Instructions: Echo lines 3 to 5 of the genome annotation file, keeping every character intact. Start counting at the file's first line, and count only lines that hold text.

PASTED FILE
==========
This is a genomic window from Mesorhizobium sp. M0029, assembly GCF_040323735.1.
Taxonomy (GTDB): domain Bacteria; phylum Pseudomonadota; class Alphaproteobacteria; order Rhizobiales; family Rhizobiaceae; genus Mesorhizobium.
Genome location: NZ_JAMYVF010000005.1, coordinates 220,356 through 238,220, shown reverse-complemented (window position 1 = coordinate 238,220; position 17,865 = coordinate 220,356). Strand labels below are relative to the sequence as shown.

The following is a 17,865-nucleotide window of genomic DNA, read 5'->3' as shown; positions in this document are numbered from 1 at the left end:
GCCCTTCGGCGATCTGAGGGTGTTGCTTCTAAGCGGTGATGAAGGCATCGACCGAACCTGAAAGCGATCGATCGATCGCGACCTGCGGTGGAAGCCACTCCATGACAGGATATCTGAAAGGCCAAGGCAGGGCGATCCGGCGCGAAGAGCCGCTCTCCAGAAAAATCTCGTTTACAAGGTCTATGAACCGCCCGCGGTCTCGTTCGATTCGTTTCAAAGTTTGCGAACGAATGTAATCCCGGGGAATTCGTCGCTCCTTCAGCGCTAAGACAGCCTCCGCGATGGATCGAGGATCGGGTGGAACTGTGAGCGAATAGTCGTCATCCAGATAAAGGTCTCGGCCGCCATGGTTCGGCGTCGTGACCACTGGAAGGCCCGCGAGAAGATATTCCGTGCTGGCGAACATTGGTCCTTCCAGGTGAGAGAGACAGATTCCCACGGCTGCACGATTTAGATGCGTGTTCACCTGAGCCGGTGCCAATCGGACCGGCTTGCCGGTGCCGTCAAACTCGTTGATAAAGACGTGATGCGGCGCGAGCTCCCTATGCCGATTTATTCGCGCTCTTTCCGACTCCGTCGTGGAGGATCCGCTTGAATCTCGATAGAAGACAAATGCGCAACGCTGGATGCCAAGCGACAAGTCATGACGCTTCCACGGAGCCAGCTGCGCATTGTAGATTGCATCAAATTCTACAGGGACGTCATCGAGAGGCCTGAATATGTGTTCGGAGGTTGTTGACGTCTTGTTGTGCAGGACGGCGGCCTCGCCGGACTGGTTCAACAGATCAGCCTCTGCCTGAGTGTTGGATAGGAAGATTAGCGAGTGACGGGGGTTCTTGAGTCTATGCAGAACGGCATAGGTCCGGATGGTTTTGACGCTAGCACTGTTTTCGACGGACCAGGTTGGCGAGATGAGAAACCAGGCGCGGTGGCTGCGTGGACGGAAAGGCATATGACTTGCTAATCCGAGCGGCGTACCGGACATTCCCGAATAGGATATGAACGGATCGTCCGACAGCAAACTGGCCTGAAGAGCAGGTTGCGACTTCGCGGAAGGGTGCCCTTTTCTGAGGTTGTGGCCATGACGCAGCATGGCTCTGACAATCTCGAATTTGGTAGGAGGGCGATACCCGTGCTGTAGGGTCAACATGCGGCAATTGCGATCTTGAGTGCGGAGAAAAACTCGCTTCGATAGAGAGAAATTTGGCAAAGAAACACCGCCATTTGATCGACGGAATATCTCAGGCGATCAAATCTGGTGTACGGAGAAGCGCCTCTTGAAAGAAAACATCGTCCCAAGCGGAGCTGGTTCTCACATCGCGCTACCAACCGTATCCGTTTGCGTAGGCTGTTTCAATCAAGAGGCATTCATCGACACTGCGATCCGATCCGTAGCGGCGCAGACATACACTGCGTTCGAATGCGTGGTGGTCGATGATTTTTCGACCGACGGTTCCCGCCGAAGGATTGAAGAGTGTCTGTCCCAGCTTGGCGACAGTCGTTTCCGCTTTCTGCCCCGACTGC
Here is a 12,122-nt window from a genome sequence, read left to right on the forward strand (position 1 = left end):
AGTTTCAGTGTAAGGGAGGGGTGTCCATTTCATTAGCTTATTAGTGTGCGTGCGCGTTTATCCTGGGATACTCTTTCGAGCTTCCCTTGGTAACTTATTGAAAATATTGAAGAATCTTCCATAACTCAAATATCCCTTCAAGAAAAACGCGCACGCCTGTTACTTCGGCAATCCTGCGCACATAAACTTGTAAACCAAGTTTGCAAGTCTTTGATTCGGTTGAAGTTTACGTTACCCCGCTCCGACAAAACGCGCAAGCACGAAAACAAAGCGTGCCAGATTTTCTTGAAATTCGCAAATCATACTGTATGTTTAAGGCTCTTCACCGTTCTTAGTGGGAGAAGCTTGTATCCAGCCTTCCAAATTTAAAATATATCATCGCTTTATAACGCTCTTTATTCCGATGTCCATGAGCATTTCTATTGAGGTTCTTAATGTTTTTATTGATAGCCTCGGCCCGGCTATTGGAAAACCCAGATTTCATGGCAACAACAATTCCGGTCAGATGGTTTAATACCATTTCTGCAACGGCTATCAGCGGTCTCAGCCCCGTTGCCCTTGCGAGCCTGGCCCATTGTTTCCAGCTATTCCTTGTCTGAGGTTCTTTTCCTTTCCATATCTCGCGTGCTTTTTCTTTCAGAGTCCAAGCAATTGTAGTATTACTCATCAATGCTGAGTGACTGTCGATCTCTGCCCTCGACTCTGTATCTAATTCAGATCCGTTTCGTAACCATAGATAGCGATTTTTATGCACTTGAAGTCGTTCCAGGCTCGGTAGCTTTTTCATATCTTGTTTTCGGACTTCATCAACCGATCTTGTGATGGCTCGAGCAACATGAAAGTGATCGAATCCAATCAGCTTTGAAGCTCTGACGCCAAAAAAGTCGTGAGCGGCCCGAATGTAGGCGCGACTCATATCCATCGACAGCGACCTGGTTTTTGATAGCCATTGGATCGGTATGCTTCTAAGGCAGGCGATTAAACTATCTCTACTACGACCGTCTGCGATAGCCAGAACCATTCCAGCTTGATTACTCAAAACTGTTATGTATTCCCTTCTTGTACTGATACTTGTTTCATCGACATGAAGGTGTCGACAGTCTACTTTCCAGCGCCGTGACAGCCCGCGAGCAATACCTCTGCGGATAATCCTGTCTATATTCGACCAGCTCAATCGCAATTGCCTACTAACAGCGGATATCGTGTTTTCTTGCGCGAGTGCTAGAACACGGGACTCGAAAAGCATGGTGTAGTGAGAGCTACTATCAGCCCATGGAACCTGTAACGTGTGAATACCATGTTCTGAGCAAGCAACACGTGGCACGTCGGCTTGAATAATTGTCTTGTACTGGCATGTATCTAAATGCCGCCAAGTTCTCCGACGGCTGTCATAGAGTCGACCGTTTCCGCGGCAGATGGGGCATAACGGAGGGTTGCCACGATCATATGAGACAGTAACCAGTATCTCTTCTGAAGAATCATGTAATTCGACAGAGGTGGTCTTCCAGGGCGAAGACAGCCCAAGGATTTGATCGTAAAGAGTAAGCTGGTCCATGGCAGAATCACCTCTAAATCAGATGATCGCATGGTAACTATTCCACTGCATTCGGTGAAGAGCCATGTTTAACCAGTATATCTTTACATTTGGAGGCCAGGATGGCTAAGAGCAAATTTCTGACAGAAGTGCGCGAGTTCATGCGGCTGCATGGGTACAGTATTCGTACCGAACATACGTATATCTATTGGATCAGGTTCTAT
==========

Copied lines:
Genome location: NZ_JAMYVF010000005.1, coordinates 220,356 through 238,220, shown reverse-complemented (window position 1 = coordinate 238,220; position 17,865 = coordinate 220,356). Strand labels below are relative to the sequence as shown.

The following is a 17,865-nucleotide window of genomic DNA, read 5'->3' as shown; positions in this document are numbered from 1 at the left end:
GCCCTTCGGCGATCTGAGGGTGTTGCTTCTAAGCGGTGATGAAGGCATCGACCGAACCTGAAAGCGATCGATCGATCGCGACCTGCGGTGGAAGCCACTCCATGACAGGATATCTGAAAGGCCAAGGCAGGGCGATCCGGCGCGAAGAGCCGCTCTCCAGAAAAATCTCGTTTACAAGGTCTATGAACCGCCCGCGGTCTCGTTCGATTCGTTTCAAAGTTTGCGAACGAATGTAATCCCGGGGAATTCGTCGCTCCTTCAGCGCTAAGACAGCCTCCGCGATGGATCGAGGATCGGGTGGAACTGTGAGCGAATAGTCGTCATCCAGATAAAGGTCTCGGCCGCCATGGTTCGGCGTCGTGACCACTGGAAGGCCCGCGAGAAGATATTCCGTGCTGGCGAACATTGGTCCTTCCAGGTGAGAGAGACAGATTCCCACGGCTGCACGATTTAGATGCGTGTTCACCTGAGCCGGTGCCAATCGGACCGGCTTGCCGGTGCCGTCAAACTCGTTGATAAAGACGTGATGCGGCGCGAGCTCCCTATGCCGATTTATTCGCGCTCTTTCCGACTCCGTCGTGGAGGATCCGCTTGAATCTCGATAGAAGACAAATGCGCAACGCTGGATGCCAAGCGACAAGTCATGACGCTTCCACGGAGCCAGCTGCGCATTGTAGATTGCATCAAATTCTACAGGGACGTCATCGAGAGGCCTGAATATGTGTTCGGAGGTTGTTGACGTCTTGTTGTGCAGGACGGCGGCCTCGCCGGACTGGTTCAACAGATCAGCCTCTGCCTGAGTGTTGGATAGGAAGATTAGCGAGTGACGGGGGTTCTTGAGTCTATGCAGAACGGCATAGGTCCGGATGGTTTTGACGCTAGCACTGTTTTCGACGGACCAGGTTGGCGAGATGAGAAACCAGGCGCGGTGGCTGCGTGGACGGAAAGGCATATGACTTGCTAATCCGAGCGGCGTACCGGACATTCCCGAATAGGATATGAACGGATCGTCCGACAGCAAACTGGCCTGAAGAGCAGGTTGCGACTTCGCGGAAGGGTGCCCTTTTCTGAGGTTGTGGCCATGACGCAGCATGGCTCTGACAATCTCGAATTTGGTAGGAGGGCGATACCCGTGCTGTAGGGTCAACATGCGGCAATTGCGATCTTGAGTGCGGAGAAAAACTCGCTTCGATAGAGAGAAATTTGGCAAAGAAACACCGCCATTTGATCGACGGAATATCTCAGGCGATCAAATCTGGTGTACGGAGAAGCGCCTCTTGAAAGAAAACATCGTCCCAAGCGGAGCTGGTTCTCACATCGCGCTACCAACCGTATCCGTTTGCGTAGGCTGTTTCAATCAAGAGGCATTCATCGACACTGCGATCCGATCCGTAGCGGCGCAGACATACACTGCGTTCGAATGCGTGGTGGTCGATGATTTTTCGACCGACGGTTCCCGCCGAAGGATTGAAGAGTGTCTGTCCCAGCTTGGCGACAGTCGTTTCCGCTTTCTGCCCCGACTGC